by Florence Holmes
It’s been eight months since the Taksim Square protests, and with the release of the PEN Atlas: Literary dispatches from Turkey ebook (which you can download for free here), there’s the opportunity for gaining a new perspective. It’s easy when campaigning to see ‘Turkey’ as one entity, but the multiplicity of contributors of all ages and experience, each with their own point to make and way of voicing it, is evidence of the rich diversity of a single nation. The dispatches also demonstrates the stereotypes which we are liable to pin on to a country when our knowledge of it is fragmentary – the number of Turkish books with cover pictures of mosques, for example – and helps place last’s years events and the people who experienced them into a global context. Literature students are continually encouraged to read texts from other countries, and considering the Turkish population in York and Britain’s relative proximity geographically, the dispatches are some of the most relevant pieces of literature we could read at this time.
One piece that struck me particularly was Egin’s ‘Taking a Stand’, which explores why the protests started where they did and the significance of Gezi Park as one of the last green spaces in the Beyoğlu area of Istanbul. The government were planning to replace it with a shopping mall and the first protestors were environmental ones aiming to protect a tree from being bulldozed. Egin makes the point that this small space held memories for almost all Istanbulians and was used by a diversity of people, day and night. Of course, the government’s environmental policies were only a small reason behind the subsequent unrest, but it is arguable that, once parks in urban areas are lost, freedom of expression is at risk. The city park is a physical expression of democracy, an inclusive space without the need for an entrance fee or a swipe card, a space shared by every echelon of society.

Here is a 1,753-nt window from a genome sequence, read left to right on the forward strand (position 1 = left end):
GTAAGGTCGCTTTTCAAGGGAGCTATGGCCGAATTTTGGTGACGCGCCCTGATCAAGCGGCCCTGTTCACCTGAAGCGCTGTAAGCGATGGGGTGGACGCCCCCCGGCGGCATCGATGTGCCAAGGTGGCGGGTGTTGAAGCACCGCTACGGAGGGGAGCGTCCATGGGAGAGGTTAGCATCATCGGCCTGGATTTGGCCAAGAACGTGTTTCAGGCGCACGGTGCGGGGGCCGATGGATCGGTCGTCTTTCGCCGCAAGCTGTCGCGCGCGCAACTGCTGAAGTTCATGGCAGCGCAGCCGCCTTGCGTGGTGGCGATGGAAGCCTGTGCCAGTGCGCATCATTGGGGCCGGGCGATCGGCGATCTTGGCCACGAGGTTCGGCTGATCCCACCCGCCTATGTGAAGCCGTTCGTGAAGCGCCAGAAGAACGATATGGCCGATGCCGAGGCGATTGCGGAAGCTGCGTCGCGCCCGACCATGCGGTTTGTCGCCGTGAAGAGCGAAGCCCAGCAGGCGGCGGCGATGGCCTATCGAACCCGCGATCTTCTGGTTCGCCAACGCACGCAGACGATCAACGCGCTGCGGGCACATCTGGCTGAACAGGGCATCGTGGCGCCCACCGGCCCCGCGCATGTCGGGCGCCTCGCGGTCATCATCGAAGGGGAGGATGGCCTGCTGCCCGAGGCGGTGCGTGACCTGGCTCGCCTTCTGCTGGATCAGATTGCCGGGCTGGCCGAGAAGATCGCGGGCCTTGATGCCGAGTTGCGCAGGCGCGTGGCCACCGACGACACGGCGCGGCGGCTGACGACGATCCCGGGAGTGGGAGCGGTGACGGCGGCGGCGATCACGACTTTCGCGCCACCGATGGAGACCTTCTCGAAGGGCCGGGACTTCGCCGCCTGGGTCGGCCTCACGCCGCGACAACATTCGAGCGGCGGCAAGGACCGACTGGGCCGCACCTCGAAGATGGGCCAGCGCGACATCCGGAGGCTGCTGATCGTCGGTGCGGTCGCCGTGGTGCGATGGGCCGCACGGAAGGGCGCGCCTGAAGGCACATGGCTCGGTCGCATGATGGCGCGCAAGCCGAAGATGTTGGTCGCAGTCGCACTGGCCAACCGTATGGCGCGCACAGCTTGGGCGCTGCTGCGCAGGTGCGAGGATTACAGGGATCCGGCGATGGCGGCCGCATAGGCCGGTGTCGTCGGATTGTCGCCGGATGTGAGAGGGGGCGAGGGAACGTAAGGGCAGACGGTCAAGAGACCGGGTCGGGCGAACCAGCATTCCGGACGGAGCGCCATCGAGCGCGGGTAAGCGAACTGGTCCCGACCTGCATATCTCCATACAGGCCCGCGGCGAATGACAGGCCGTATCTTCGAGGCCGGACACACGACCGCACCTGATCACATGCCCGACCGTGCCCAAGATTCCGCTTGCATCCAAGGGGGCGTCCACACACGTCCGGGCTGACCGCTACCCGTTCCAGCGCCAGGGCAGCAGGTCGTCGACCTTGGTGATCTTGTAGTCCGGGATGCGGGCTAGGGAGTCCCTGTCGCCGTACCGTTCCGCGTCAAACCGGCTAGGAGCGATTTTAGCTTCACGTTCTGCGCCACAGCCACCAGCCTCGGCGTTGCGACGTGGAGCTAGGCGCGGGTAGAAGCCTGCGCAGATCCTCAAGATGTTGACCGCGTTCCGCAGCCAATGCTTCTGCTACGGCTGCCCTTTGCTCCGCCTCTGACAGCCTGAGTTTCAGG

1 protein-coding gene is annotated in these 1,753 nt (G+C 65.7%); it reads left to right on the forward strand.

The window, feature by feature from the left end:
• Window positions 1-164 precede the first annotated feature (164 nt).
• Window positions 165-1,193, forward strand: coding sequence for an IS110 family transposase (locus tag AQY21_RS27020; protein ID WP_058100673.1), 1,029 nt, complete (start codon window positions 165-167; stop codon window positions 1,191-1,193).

In London, workers who spend the day six stories up in air conditioned offices, residents and tourists, all flock to the parks and squares when the sun comes out, and they’re also quite possibly the best places for people watching. It’s true that, at least in England, many people are in their own bubble – on the phone, plugged into music, or deep in a book. But it’s the opportunity that free spaces offer for people to mix, even if all that means is a wry smile exchanged over the lycra-clad lunchtime runner, which matters. Build over Soho Square, scene of the making and consumption of the world’s largest Eton mess last summer, or, more significantly, Speaker’s Corner in Hyde Park, which provides the opportunity for anyone to talk on any subject, and I think there would be a justifiable uproar. Reading the dispatches is a reminder of the importance of such places.
English PEN and PEN international are publishing a joint report ‘The Gezi Park Protest: the impact on freedom of expression in Turkey’ in February 2014.
Florence Holmes is an English and Related Literature student at the University of York, Opinion Editor and committee member of York PEN.